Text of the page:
A term „EC fan“ (electronic commutation) is generally used to mark energy-saving AC fans. In fact, these are DC (brushless) fans with AC/DC module and other electronics. EC fans reach up to 90% efficiency and they consume 50% less energy than traditional AC fans.
At the same time, a typical „50Hz“ motor noise is eliminated at EC fans and practically the only noise source is aerodynamic noise depending on overall fan design.
A good example of a modern fan is for example the type G1G140-AW31-42 i.e. radial (centrifugal) fan with 140mm diameter. Efficient motor with a „Soft start“ function enables to control fan speed through a DC input (0-10V) or PWM. To check a proper function, the fan also features „Tach“ output (2 pulses / revolution) as well as locked motor protection.
Thanks to the built-in electronics, at cyclic use it´s recommended to switch-off the motor through a control signal, not by switching-off main power supply.
G1G140-AW31-42 is suitable for a continuous operation (S1) and can be mounted in any position. It´s used for example for building ventilation.
Detailed information will provide you the G1G140-AW31-42 datasheet.
Modern EC fans are able to save up to 50% of energy – [Link]
Infineon have announced two shields for the Arduino development environment. The RGB LED Lighting Shield (shown left) provides three independent output channels with a DC/DC LED driver stage to give flicker-free control of multicolor LEDs. It is fitted with an XMC1202 microcontroller using a Brightness Color Control Unit (BCCU) to help off-load time-critical events from the Arduino processor. The Shield can be expanded by adding an optional isolated DMX512 interface for stage lighting control and audio nodes or a 24 GHz radar sensor for motion detection.
Arduino Shields from Infineon – [Link]
by w2aew @ youtube.com:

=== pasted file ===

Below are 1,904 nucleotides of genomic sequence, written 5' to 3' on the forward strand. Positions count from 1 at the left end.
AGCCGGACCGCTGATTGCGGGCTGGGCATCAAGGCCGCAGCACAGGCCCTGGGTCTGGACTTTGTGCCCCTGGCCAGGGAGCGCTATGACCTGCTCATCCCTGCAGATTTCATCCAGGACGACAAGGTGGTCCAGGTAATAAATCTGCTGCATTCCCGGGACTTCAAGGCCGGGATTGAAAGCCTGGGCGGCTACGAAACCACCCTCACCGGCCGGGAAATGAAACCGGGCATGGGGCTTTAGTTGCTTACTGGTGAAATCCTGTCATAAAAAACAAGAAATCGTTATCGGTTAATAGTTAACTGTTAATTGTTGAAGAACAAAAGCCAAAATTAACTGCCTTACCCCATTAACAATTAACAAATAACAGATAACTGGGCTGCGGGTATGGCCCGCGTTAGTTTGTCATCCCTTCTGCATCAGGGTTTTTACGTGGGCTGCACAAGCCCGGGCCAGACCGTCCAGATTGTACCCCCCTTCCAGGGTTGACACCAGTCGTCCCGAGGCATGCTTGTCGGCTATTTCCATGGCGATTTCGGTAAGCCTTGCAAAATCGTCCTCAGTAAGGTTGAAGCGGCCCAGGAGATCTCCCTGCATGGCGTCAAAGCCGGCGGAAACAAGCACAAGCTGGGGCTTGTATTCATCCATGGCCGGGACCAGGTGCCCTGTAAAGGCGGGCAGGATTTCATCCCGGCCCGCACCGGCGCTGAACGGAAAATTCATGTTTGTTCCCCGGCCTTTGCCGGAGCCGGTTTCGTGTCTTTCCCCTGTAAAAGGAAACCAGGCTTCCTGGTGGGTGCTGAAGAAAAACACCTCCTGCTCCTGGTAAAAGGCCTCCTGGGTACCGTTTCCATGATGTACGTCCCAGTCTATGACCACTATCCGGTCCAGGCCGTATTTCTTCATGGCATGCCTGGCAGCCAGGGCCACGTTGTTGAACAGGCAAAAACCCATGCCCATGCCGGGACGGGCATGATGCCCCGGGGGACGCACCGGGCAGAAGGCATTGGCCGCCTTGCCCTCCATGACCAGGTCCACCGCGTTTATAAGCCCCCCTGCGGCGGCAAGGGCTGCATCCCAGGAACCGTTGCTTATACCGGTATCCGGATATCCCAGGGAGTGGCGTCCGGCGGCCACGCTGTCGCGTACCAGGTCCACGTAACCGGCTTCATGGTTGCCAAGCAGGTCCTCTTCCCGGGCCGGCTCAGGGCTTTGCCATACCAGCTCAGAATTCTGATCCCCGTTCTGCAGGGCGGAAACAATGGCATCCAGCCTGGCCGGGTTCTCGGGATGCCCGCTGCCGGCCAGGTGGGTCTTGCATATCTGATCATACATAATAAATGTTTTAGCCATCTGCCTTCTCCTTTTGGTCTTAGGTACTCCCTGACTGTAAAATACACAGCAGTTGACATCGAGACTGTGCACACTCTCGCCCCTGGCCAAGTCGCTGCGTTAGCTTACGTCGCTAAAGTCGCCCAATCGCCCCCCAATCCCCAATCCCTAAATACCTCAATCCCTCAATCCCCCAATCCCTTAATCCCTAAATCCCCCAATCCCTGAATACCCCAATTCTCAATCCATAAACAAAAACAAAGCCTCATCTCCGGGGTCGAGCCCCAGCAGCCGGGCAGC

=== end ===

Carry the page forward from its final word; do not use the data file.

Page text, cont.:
This video shows a simple circuit that can be used to control the position of an typical remote control (RC) style servo with an analog voltage. The PWM (pulse width modulated) control signal format for an RC servo is reviewed, followed by the presentation of a simple circuit that can be used to control the servo with a simple adjustable DC voltage. The circuit is built with rail-to-rail op amps and a few resistors and capacitors. Note that the schematic presented doesn’t include all of the decoupling on the power supply and reference lines that you would likely want to include. A description of the circuit, as well as a more in depth discussion of each of the building blocks such as an integrator, hysteresis comparator and DC signal conditioner circuit including an attenuator, inverting amplifier and level shifter, is presented.
Circuit Fun: Control an RC Servo with an adjustable DC voltage – [Link]
by Ioannis Kedros:
I’ve start building multicopters (or drones if you like it better) five months ago! My first one was a scratch build tricopter based on a KK2.1.5 flight controller and three DT750 motors. Everything was made out of plywood and pinewood! It held excellent if you consider that I was a newbie pilot (still I am) and I had something like 3-4 crash reports per flight!
Two moths ago I decided to go a step further and make my second multicopter. This time it will look a little bit more professional than my previous one! To begin with it will be a quad copter, carry a better flight controller, reuse parts of the previous build (in order to lower the cost) and it will be able to stay above the ground longer.
Making a Quadcopter – [Link]